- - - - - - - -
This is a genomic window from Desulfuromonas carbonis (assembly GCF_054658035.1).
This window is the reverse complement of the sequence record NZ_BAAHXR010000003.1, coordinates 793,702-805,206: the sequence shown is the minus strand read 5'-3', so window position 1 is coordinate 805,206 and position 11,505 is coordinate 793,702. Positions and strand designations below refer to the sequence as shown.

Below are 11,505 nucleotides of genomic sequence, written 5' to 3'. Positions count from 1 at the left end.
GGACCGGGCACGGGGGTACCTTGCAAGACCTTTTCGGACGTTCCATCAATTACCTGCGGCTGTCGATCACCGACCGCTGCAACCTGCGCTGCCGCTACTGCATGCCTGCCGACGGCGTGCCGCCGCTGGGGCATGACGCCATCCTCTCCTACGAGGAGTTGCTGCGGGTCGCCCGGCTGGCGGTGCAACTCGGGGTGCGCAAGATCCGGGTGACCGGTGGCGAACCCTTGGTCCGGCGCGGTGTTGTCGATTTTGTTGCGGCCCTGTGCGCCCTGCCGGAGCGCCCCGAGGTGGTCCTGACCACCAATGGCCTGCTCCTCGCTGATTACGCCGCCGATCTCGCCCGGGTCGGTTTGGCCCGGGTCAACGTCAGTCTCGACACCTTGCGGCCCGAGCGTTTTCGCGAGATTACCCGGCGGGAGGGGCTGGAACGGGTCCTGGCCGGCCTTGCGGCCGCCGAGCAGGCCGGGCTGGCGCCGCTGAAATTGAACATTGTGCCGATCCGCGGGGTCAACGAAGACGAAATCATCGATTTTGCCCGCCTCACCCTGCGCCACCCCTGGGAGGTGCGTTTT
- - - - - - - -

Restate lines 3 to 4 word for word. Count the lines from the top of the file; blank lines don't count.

Below are 11,505 nucleotides of genomic sequence, written 5' to 3'. Positions count from 1 at the left end.
GGACCGGGCACGGGGGTACCTTGCAAGACCTTTTCGGACGTTCCATCAATTACCTGCGGCTGTCGATCACCGACCGCTGCAACCTGCGCTGCCGCTACTGCATGCCTGCCGACGGCGTGCCGCCGCTGGGGCATGACGCCATCCTCTCCTACGAGGAGTTGCTGCGGGTCGCCCGGCTGGCGGTGCAACTCGGGGTGCGCAAGATCCGGGTGACCGGTGGCGAACCCTTGGTCCGGCGCGGTGTTGTCGATTTTGTTGCGGCCCTGTGCGCCCTGCCGGAGCGCCCCGAGGTGGTCCTGACCACCAATGGCCTGCTCCTCGCTGATTACGCCGCCGATCTCGCCCGGGTCGGTTTGGCCCGGGTCAACGTCAGTCTCGACACCTTGCGGCCCGAGCGTTTTCGCGAGATTACCCGGCGGGAGGGGCTGGAACGGGTCCTGGCCGGCCTTGCGGCCGCCGAGCAGGCCGGGCTGGCGCCGCTGAAATTGAACATTGTGCCGATCCGCGGGGTCAACGAAGACGAAATCATCGATTTTGCCCGCCTCACCCTGCGCCACCCCTGGGAGGTGCGTTTT